Methods of Analysis and Findings

Profile of Studies in the Database

The pool of studies selected for the meta-analytic database shared the following features:

  • They were conducted in the United States by psychologists, criminologists, or sociologists and were published after 1970.

  • The sample populations were largely male, mostly white or of mixed ethnicity, with an average age of 14 to 17 years. Most of the juveniles had prior offenses. In two-thirds of the samples, some or all of the juveniles had a history of aggressive behavior.

  • In most of the samples, juveniles were under the supervision of the juvenile justice system and were receiving court-ordered intervention. In one-third of the sample groups, juvenile justice personnel administered treatment. In one-fifth of the groups, treatment was administered by mental health personnel in public or private agencies. In the remainder of the groups, it was administered by other counselors, laypersons, or researchers.

  • For noninstitutionalized juveniles, the interventions studied included counseling, skill-oriented programs, and multiple services (combinations of services or treatments that involved several different approaches). For institutionalized juveniles, they included counseling, skill-oriented programs, and community residential programs. Treatments usually lasted 1 to 30 weeks and involved continuous contact or sessions that ranged from once or twice per week to daily, for 1/2 hour to 10 hours per week.

  • Almost half of the studies used random assignment to experimental conditions; many of the others used some form of matching. Control groups typically received the usual treatment (e.g., regular probation or institutional programs). The recidivism outcome variables that were measured most frequently were police contact or arrest, court contact, or parole violations.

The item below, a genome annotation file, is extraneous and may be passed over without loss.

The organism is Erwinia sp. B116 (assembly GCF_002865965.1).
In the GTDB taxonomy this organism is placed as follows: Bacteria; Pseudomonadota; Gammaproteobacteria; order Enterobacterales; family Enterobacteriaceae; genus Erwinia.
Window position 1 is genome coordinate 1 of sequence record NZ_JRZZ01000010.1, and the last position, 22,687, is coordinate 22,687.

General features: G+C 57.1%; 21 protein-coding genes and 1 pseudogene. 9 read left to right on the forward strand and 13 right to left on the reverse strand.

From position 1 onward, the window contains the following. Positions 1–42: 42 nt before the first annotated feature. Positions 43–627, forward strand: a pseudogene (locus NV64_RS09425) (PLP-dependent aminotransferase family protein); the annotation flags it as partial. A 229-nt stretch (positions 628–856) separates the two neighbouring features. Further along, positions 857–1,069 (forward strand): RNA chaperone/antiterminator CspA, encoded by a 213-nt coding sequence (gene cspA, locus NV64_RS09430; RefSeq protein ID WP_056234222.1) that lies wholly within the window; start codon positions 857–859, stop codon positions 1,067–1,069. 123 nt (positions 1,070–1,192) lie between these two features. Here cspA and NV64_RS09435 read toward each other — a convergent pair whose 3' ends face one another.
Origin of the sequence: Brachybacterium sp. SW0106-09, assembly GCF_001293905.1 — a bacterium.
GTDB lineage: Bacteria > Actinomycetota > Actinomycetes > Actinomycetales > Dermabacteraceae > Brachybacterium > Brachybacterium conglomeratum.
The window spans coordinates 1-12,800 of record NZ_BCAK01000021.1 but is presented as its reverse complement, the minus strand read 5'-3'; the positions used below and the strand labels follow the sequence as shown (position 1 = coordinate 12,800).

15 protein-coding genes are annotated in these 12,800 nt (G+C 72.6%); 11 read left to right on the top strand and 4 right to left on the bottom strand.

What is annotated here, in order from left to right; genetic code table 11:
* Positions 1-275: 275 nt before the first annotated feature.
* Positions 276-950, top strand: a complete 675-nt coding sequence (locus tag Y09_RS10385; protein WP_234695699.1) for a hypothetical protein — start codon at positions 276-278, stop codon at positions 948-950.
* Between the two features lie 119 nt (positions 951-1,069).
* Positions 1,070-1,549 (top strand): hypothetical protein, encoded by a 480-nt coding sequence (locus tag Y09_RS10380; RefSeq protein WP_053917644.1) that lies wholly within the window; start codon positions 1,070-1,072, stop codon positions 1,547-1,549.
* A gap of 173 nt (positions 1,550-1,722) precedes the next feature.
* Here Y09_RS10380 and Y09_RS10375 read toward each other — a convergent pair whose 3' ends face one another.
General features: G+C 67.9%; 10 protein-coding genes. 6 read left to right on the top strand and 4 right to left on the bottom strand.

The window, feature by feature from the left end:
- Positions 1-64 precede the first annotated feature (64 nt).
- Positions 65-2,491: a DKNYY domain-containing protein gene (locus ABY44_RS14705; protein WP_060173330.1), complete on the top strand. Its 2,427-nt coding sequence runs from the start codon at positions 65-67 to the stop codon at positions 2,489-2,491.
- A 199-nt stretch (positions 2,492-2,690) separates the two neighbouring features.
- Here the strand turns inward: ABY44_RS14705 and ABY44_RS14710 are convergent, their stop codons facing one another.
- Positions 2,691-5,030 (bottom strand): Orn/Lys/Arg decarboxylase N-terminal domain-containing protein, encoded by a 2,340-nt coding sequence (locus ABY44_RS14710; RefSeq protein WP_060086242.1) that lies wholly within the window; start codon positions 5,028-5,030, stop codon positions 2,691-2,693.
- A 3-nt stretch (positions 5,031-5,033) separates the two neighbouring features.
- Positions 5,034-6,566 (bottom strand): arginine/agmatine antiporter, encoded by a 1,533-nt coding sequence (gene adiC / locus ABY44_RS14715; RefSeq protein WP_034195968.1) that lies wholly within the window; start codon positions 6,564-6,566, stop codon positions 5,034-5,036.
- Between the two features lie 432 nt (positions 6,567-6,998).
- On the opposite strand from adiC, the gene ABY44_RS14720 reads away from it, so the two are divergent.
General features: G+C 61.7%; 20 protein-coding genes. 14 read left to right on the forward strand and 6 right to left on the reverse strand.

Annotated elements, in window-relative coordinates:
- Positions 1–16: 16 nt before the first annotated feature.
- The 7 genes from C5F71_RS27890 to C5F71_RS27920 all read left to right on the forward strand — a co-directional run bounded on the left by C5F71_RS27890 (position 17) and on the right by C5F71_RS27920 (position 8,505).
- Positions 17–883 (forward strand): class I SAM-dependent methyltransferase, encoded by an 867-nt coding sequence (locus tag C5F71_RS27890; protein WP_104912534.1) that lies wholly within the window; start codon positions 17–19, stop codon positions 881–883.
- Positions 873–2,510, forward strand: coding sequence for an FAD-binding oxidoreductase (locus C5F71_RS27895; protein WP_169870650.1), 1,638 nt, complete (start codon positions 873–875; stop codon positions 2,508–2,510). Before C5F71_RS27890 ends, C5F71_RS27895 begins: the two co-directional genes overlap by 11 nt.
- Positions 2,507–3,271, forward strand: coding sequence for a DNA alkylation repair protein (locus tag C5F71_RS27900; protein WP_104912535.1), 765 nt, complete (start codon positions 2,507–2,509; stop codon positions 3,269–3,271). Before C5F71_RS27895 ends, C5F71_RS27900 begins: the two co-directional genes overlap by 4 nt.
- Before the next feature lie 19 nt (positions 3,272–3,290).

Recidivism Effect Size

Only one recidivism outcome measure was selected from each study. Police contact or arrest was selected if it was available; otherwise, officially recorded contact with juvenile court or offense-based probation violations were used because they are the most comparable to police arrest. The difference between the treatment and control groups on the selected recidivism measure was calculated for each study and standardized so that different measures could be compared.

Overall, juveniles who received treatment showed an average 12-percent decrease in recidivism. This result, while not enormous, was positive, statistically significant, and large enough to be meaningful. More important, however, was the large variability in effects across studies. The remainder of this Bulletin explores the characteristics of the interventions that produced the largest effects on recidivism.

Variation in Study Methods and Procedures

The differences in methods and procedures used in the studies are the first source of variability in effect size. The use of a multiple regression equation made it possible to estimate what the mean effect size over the 200 studies would be if all the studies were uniform in method and procedure. The method-adjusted effect sizes were then analyzed in terms of various treatment variables to identify those producing larger effects.

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Effective Intervention for Serious Juvenile Offenders Juvenile Justice Bulletin April 2000